any idea on the range of the IR transmitter? and how well it handles being poorly aimed or if something is partially obscuring the ir path. I've the galaxy tablet is only good for about 10ft and suffers direction issues
Sony Xperia Tablet S Android tablet (preview)
Sony Xperia Tablet S has a revamped design and some interesting new features.
- Revamped aluminium build
- Splash-proof finish
- Some nice software features
- Screen could have been higher res
- Awaiting Jelly Bean update
The Sony Xperia Tablet S is thinner, lighter and better constructed than its predecessor. Sony keeps the same distinctive, curved design but has added some interesting new features and given the product a splash-proof coating.
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The Sony Tablet S, which incorporated a curved design that attempted to resemble a folded magazine, is one of the most distinctive tablets on the market. Sony has kept much of the same formula for its new Xperia Tablet S but has revamped the design and added some interesting new features.
The biggest change in design from the Tablet S to the Xperia Tablet S is aluminium casing. The plastic build of the Tablet S didn't feel very sturdy and noticeably creaked when force was applied to the back. That should no longer occur on the Xperia Tablet S which is constructed from aluminium. Despite the change in build materials, Sony has managed to reduce both the weight and the thickness of the Xperia Tablet S. The device is still shaped like a wedge but it's much flatter than its predecessor.
The Xperia Tablet S has a splash-proof finish, too, so it's water-resistant. Sony highlights checking a recipe in the kitchen with wet hands as one real world use scenario where this feature will benefit potential users.
Sony appears to be focussing most of its attention on the software side of things. The most notable new feature is a guest mode that allows children or any other users to log on to their own separate account. This is a feature that's been reserved for PCs and notebooks, but we really like the idea of it on an Android tablet. It could prevent users from downloading apps through the Google Play Store, for example, and Sony says users can configure exactly what apps guest users can and can't access.
One of the best features on the original Tablet S was an Infrared port and combined remote control app. This feature has been upgraded on the Xperia Tablet S so users can can now add up to six macro functions. A macro can be set to allow you to turn on multiple home entertainment devices at once, or skip to a favourite channel on your TV or set top box with one press, for example.
The Sony Xperia Tablet S will initially ship with the 4.0 Ice Cream Sandwich version of Google's Android platform, but Sony insists the tablet will be upgradeable to the latest 4.1 Jelly Bean version in the coming months. Sony has a poor track record when it comes to timely Android updates on its Xperia smartphones, so we can only hope the company lifts its game now that it has slotted a tablet into the Xperia range.
Despite all the software features, Sony hasn't neglected the specifications of the Xperia Tablet S. It's powered by NVIDIA's quad-core Tegra 3 processor (up from the dual-core processor on the Tablet S), has 1GB of RAM and comes in 16GB, 32GB and 64GB models. There's 3G connectivity available on "selected models", while a full-sized USB port is a nice inclusion and a HDMI port allows users to connect the device to a TV. There's also a full-sized SD card slot. An 8-megapixel rear camera and a front facing 1-megapixel camera for video calls are also included.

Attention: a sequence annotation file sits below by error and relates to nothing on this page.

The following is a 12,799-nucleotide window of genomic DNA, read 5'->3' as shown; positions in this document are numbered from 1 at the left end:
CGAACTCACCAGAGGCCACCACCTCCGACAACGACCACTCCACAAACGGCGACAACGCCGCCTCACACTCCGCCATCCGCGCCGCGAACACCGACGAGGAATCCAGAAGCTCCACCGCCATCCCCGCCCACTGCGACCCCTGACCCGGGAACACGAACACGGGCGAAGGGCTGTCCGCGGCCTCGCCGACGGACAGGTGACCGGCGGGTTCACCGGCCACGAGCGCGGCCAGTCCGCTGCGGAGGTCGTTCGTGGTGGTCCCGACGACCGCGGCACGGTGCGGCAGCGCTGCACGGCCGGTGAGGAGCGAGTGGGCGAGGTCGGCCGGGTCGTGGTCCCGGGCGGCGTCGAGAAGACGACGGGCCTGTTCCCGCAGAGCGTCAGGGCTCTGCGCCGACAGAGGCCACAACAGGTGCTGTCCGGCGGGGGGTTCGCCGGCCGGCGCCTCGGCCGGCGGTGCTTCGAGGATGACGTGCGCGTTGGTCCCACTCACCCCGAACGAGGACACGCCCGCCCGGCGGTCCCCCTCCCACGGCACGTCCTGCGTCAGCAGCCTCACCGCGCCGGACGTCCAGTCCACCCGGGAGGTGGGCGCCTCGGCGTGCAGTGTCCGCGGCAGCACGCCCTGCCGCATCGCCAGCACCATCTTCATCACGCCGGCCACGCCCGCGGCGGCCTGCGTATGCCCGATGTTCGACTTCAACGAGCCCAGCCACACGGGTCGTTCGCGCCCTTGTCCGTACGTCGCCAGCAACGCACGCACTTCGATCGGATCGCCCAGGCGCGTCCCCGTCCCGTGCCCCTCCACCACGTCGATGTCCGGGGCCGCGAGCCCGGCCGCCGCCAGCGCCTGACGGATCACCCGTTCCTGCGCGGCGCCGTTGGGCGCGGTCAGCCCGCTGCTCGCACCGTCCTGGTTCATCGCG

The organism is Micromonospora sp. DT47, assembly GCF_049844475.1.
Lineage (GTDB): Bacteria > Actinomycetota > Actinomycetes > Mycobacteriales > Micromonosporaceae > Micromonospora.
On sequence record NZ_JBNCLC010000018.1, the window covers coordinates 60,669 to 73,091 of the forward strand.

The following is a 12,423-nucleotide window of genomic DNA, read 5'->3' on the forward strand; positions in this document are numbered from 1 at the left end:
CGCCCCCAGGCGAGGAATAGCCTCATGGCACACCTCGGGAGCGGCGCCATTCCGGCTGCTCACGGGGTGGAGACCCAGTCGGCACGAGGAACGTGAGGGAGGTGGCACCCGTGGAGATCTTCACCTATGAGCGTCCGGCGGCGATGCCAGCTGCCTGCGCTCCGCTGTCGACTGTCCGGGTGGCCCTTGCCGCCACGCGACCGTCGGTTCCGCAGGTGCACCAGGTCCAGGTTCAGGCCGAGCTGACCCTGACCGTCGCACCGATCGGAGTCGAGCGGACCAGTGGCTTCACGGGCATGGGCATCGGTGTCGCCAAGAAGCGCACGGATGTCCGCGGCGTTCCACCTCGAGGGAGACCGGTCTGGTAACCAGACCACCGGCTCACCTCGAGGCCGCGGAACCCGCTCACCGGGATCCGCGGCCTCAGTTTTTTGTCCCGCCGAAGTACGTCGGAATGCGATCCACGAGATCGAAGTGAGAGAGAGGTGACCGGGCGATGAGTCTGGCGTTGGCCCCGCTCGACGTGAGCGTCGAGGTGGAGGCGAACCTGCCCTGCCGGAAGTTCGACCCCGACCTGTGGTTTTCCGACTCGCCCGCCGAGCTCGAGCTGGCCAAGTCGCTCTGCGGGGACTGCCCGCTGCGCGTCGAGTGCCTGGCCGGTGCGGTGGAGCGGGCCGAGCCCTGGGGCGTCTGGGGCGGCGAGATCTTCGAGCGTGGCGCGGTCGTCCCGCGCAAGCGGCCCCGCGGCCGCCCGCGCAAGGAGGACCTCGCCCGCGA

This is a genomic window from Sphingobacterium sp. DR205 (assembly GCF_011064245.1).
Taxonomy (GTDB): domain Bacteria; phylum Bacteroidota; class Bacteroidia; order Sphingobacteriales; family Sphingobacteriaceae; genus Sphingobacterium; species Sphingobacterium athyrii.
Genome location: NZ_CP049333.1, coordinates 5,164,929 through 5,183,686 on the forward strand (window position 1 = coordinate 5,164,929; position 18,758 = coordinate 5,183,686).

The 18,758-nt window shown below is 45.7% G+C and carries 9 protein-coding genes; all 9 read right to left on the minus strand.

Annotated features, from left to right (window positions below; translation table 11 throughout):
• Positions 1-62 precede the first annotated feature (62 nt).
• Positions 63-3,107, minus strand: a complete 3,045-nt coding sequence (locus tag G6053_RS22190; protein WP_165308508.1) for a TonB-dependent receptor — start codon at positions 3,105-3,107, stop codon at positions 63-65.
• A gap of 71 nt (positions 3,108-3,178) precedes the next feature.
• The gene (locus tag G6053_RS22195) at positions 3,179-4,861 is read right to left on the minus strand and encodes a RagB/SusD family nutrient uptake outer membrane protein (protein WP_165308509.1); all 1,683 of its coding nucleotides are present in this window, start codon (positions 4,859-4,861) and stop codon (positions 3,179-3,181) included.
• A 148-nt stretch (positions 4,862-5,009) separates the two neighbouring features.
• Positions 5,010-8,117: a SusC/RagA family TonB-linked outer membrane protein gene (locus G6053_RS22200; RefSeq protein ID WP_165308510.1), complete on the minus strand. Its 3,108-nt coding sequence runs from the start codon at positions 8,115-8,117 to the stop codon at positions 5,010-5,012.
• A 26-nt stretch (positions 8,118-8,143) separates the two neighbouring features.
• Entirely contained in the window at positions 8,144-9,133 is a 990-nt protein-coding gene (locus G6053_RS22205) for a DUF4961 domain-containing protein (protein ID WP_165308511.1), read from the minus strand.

Where Sony may have missed the mark is the Xperia Tablet S's screen. The 9.4in capacitive IPS display has a resolution of 1280x800, which is standard for most similar sized Android tablets. However, newer devices like the ASUS Transformer Pad Infinity and Acer's upcoming Iconia Tab A700 both have screens with a much higher resolution, immediately making them a little more appealing than the Xperia Tablet S.
Sony will sell a full range of accessories with the Xperia Tablet S when it launches in Australia next month. The highlight is a cover that has a built-in, hardware keyboard, which looks remarkably similar to the Microsoft Surface "touch cover". There's also a docking stand and a range of brightly coloured covers.
The Sony Xperia Tablet S will launch in Australia "from the middle of September", but Sony is yet to announce Australian pricing. The Xperia Tablet S will sell for $399 (16GB), $499 (32GB) and $599 (64GB) in the US.
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GGG Evaluation Team
First impression on unpacking the Q702 test unit was the solid feel and clean, minimalist styling.
For work use, Microsoft Word and Excel programs pre-installed on the device are adequate for preparing short documents.
The Fujitsu LifeBook UH574 allowed for great mobility without being obnoxiously heavy or clunky. Its twelve hours of battery life did not disappoint.
The screen was particularly good. It is bright and visible from most angles, however heat is an issue, particularly around the Windows button on the front, and on the back where the battery housing is located.
My first impression after unboxing the Q702 is that it is a nice looking unit. Styling is somewhat minimalist but very effective. The tablet part, once detached, has a nice weight, and no buttons or switches are located in awkward or intrusive positions.
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